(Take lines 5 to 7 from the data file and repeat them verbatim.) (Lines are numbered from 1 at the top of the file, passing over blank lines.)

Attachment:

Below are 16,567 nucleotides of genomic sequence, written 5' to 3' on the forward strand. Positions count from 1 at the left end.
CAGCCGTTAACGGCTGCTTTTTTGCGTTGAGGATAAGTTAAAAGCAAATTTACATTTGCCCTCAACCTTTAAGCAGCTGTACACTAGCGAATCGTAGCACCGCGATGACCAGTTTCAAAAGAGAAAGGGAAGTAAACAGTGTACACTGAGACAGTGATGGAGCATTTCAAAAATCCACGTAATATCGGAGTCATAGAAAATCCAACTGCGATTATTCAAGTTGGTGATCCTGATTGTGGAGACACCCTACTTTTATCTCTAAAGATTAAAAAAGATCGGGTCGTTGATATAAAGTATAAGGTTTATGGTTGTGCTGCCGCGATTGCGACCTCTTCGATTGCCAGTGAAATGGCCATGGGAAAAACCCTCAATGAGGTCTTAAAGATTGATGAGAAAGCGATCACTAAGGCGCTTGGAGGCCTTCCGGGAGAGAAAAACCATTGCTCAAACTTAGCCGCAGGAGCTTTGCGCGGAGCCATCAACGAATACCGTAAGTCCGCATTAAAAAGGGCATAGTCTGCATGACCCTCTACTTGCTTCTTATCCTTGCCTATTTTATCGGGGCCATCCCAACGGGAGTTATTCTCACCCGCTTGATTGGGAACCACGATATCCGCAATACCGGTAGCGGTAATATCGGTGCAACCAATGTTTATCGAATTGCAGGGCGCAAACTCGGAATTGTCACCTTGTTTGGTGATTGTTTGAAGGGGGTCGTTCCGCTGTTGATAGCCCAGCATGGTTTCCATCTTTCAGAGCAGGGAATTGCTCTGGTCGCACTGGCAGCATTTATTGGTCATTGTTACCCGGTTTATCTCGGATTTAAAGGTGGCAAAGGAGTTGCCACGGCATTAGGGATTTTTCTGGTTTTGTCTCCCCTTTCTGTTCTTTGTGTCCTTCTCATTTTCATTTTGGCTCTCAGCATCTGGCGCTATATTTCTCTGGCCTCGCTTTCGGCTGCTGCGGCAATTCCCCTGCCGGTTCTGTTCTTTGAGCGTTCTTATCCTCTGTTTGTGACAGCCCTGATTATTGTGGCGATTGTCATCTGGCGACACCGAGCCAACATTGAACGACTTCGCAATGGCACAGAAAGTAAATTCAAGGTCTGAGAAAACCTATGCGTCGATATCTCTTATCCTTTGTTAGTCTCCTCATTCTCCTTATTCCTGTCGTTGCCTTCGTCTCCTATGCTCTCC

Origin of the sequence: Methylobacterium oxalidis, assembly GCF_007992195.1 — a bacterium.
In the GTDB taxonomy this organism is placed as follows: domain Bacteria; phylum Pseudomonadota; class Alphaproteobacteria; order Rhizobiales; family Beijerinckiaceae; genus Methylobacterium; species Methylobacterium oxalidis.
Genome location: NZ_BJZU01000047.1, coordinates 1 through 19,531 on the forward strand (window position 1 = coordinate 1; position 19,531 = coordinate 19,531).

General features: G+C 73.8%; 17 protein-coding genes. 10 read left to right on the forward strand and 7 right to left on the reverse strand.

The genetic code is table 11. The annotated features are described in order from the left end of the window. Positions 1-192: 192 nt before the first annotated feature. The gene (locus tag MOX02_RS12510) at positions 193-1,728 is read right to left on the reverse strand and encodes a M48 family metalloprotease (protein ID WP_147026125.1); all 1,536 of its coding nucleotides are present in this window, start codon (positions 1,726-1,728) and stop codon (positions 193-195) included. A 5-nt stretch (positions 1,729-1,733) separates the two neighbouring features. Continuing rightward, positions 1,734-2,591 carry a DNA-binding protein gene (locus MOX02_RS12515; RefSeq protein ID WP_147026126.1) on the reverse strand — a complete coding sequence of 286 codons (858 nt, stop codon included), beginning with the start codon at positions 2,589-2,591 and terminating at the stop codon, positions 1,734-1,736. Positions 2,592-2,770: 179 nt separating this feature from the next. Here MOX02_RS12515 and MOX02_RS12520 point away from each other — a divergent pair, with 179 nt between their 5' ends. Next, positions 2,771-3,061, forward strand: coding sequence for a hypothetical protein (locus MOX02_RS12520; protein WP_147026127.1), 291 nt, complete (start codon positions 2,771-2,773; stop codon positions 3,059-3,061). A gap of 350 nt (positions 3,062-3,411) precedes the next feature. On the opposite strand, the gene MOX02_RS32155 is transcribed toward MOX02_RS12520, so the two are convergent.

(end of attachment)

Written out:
Genome location: NZ_BJZU01000047.1, coordinates 1 through 19,531 on the forward strand (window position 1 = coordinate 1; position 19,531 = coordinate 19,531).

General features: G+C 73.8%; 17 protein-coding genes. 10 read left to right on the forward strand and 7 right to left on the reverse strand.

The genetic code is table 11. The annotated features are described in order from the left end of the window. Positions 1-192: 192 nt before the first annotated feature. The gene (locus tag MOX02_RS12510) at positions 193-1,728 is read right to left on the reverse strand and encodes a M48 family metalloprotease (protein ID WP_147026125.1); all 1,536 of its coding nucleotides are present in this window, start codon (positions 1,726-1,728) and stop codon (positions 193-195) included. A 5-nt stretch (positions 1,729-1,733) separates the two neighbouring features. Continuing rightward, positions 1,734-2,591 carry a DNA-binding protein gene (locus MOX02_RS12515; RefSeq protein ID WP_147026126.1) on the reverse strand — a complete coding sequence of 286 codons (858 nt, stop codon included), beginning with the start codon at positions 2,589-2,591 and terminating at the stop codon, positions 1,734-1,736. Positions 2,592-2,770: 179 nt separating this feature from the next. Here MOX02_RS12515 and MOX02_RS12520 point away from each other — a divergent pair, with 179 nt between their 5' ends. Next, positions 2,771-3,061, forward strand: coding sequence for a hypothetical protein (locus MOX02_RS12520; protein WP_147026127.1), 291 nt, complete (start codon positions 2,771-2,773; stop codon positions 3,059-3,061). A gap of 350 nt (positions 3,062-3,411) precedes the next feature. On the opposite strand, the gene MOX02_RS32155 is transcribed toward MOX02_RS12520, so the two are convergent.